Let’s start with a killer that took root in Windows 8, but blossomed in Windows 10.
Microsoft began baking Windows Defender—its in-house antivirus solution—into Windows 8, but that integration contained a fatal flaw. In a bid to toss PC makers a bloatware bone, Microsoft allowed them to disable Defender and include third-party AV trialware instead. The problem? You had to manually reactivate Windows Defender when that trial was up or risk your computer being vulnerable.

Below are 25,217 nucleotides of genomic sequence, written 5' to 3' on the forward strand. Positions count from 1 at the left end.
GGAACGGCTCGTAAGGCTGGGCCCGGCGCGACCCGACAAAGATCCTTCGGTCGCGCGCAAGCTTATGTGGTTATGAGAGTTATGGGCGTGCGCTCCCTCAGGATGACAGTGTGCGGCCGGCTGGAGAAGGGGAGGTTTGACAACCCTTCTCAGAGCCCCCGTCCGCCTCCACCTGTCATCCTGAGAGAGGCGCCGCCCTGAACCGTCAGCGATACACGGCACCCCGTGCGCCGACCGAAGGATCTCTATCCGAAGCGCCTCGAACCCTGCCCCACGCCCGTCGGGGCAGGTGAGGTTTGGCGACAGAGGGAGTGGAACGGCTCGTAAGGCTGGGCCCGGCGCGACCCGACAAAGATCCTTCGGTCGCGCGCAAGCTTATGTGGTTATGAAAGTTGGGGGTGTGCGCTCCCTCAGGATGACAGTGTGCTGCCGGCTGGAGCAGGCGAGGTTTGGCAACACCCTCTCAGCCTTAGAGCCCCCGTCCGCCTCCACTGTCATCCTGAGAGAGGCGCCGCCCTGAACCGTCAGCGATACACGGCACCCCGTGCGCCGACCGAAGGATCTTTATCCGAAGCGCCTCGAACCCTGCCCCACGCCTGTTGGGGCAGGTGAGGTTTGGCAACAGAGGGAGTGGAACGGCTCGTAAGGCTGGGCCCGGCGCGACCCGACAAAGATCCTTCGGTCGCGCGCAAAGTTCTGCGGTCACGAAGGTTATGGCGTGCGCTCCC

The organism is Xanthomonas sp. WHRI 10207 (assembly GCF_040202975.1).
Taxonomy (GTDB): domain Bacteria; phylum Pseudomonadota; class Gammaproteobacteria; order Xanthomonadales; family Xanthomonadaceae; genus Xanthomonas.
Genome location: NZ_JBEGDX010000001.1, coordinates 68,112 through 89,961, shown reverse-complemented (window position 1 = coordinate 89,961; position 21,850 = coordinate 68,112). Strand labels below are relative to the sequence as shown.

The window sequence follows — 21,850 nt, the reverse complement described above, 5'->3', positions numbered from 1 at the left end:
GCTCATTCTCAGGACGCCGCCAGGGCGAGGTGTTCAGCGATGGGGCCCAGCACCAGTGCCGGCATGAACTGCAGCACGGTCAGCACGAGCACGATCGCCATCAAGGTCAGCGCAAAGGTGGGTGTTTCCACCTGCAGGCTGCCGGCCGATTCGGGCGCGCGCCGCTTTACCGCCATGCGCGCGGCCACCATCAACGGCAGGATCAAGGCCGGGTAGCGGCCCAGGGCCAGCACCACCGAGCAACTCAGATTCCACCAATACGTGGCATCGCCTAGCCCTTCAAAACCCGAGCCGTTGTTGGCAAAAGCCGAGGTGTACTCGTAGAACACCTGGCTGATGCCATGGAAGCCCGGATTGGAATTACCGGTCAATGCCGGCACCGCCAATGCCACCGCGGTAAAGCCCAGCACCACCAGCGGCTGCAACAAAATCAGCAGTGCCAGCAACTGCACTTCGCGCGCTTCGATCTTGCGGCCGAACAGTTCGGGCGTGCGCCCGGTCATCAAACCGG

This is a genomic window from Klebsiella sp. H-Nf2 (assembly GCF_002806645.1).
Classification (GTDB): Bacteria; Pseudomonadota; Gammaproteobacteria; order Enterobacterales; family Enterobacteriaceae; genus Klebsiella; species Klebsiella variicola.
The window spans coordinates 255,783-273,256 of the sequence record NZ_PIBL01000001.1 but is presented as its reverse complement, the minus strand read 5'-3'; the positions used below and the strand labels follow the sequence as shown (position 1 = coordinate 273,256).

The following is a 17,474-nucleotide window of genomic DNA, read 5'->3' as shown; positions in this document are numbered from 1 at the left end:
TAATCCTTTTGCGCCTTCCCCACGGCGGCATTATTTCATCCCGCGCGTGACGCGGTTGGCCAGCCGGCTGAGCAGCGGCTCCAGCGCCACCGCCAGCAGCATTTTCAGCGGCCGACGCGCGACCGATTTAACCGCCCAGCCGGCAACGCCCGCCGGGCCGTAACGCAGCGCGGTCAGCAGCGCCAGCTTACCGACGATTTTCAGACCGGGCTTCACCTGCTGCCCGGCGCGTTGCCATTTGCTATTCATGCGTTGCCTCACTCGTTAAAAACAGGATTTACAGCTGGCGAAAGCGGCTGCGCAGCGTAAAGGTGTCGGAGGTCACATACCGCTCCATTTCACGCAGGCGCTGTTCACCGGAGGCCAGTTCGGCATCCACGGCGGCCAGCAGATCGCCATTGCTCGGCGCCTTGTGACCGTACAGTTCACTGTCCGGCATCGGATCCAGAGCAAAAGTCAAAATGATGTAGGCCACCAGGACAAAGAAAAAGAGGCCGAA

Not in Windows 10. Now, Windows Defender automatically reactivates whenever you don’t have another AV solution active. And there’s little need to; while Defender doesn’t come out tops in independent AV tests, it still performs more than well enough for everyday use.